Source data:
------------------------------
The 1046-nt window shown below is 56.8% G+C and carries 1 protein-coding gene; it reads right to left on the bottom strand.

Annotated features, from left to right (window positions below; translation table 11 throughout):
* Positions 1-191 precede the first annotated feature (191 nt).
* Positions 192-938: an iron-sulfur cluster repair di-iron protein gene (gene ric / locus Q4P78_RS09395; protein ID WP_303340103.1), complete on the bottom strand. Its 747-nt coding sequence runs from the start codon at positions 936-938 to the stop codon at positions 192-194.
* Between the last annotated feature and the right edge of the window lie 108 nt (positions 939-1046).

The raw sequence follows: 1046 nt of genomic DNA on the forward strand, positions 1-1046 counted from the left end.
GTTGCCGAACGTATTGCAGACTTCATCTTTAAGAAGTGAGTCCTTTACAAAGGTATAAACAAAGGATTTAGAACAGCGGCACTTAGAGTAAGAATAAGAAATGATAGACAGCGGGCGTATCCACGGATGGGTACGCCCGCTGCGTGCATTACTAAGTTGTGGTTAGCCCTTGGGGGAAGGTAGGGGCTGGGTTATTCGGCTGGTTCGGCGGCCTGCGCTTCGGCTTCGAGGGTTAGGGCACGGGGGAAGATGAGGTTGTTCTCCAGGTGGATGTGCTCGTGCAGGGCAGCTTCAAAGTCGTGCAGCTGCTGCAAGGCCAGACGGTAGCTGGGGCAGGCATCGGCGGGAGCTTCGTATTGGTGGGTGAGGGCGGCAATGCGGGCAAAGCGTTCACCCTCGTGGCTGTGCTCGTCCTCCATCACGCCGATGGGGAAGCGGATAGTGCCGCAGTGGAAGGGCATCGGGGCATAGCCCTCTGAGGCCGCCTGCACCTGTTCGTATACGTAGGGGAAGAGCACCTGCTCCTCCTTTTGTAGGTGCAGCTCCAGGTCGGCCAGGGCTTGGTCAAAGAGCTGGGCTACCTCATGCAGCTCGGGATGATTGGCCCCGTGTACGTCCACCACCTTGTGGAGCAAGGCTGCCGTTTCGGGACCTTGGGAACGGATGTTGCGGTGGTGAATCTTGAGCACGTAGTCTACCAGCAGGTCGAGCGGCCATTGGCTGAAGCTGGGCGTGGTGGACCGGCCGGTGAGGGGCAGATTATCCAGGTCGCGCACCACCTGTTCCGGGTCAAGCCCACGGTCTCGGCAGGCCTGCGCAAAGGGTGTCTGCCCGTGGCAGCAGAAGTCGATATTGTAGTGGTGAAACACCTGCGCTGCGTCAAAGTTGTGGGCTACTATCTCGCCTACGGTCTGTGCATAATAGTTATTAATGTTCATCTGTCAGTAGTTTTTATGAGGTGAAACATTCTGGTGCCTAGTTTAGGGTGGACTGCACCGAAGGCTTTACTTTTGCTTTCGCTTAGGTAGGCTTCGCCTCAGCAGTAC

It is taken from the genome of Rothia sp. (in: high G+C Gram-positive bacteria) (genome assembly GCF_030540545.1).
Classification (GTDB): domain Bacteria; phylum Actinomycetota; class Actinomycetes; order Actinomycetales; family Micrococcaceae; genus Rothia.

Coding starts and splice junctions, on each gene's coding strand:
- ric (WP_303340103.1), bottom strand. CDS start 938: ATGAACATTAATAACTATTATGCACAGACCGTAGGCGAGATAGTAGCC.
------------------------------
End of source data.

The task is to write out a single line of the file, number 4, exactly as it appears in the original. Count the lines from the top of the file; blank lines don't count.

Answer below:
* Positions 192-938: an iron-sulfur cluster repair di-iron protein gene (gene ric / locus Q4P78_RS09395; protein ID WP_303340103.1), complete on the bottom strand. Its 747-nt coding sequence runs from the start codon at positions 936-938 to the stop codon at positions 192-194.